Despite this, major inefficiencies are remaining in how we leverage what is available. In Europe’s agricultural sector – the largest producer of residual biomass – around half of this is currently wasted. In addition, much that is used finds its way to low- and mid-value applications such as biofuels, biomethane, composts, animal feed, platform chemicals and polymers. In part, this is because the feedstock is challenging to upcycle to higher-value products due to its varied and variable makeup, supply fluctuations, presenting a challenge also technologically.
Certain agricultural side streams – those from olives, wineries, pomegranates, citrus fruits, chicory, pineapples, berries and onions – are rich in phenolic bioactive ingredients. Many of these bioactives possess antioxidant, antimicrobial, antifungal, anti-inflammatory properties, potentially even anticancer and antiviral activities. However, their full potential has yet to be realised, due to a lack of technologies capable of preserving the complexity and functionality of these compounds in a way that is safe, sustainable and can do so in financially viable quantities.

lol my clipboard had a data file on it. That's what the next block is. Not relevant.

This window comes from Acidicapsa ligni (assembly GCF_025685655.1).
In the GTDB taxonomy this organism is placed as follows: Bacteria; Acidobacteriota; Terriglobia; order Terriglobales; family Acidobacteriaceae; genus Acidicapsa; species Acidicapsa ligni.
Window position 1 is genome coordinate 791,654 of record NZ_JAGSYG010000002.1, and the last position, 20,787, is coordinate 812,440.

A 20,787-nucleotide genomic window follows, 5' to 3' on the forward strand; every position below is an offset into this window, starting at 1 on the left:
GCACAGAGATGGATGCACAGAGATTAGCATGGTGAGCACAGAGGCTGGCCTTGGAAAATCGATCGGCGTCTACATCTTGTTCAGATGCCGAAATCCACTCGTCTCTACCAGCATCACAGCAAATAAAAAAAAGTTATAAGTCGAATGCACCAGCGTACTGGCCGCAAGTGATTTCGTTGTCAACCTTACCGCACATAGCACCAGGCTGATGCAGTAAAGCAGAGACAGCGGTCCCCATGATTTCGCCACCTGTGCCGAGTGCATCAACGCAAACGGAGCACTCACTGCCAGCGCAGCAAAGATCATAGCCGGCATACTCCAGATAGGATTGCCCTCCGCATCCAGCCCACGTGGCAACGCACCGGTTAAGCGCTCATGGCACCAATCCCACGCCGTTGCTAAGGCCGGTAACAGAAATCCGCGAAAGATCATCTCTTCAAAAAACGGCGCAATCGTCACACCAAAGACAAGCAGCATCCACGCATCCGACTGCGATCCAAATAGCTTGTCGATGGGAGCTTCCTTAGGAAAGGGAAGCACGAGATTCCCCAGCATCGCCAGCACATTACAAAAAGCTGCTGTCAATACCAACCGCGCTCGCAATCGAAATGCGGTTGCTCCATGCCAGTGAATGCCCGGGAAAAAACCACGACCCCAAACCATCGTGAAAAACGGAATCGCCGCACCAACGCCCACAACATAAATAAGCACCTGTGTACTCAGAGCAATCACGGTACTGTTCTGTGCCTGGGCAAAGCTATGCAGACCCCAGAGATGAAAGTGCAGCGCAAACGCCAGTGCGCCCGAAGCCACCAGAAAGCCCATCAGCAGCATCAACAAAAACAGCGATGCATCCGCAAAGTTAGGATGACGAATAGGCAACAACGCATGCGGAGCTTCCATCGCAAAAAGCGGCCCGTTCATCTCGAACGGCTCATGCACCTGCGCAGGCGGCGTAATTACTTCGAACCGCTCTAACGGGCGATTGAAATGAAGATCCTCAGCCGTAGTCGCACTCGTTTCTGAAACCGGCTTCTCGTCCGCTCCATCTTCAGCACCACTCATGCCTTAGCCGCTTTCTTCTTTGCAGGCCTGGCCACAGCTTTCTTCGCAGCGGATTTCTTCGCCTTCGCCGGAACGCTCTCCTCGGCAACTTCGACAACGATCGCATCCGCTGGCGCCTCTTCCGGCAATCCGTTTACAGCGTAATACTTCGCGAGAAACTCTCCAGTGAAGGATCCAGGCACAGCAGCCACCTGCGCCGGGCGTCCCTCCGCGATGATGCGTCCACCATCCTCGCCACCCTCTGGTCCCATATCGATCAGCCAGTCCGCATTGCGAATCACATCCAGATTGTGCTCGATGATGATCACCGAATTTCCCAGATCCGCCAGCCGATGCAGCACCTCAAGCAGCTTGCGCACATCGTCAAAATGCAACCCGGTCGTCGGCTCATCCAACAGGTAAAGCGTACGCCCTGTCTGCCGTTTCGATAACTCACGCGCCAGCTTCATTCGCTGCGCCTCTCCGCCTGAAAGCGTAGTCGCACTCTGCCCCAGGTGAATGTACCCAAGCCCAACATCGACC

The PHENOLEXA project aims to develop a benign, efficient and environmentally friendly biorefinery process to address this challenge. By focusing on specific agricultural waste streams that are not currently fully exploited for high-value bioactive compounds. It will use a novel biological and physical feedstock pre-treatment followed by benign extraction using novel green solvents and subcritical water, maximising efficiency and preserving the desired qualities of the polyphenols. The ultimate goal is to see these used in pharmaceutical, nutraceutical and cosmeceutical products.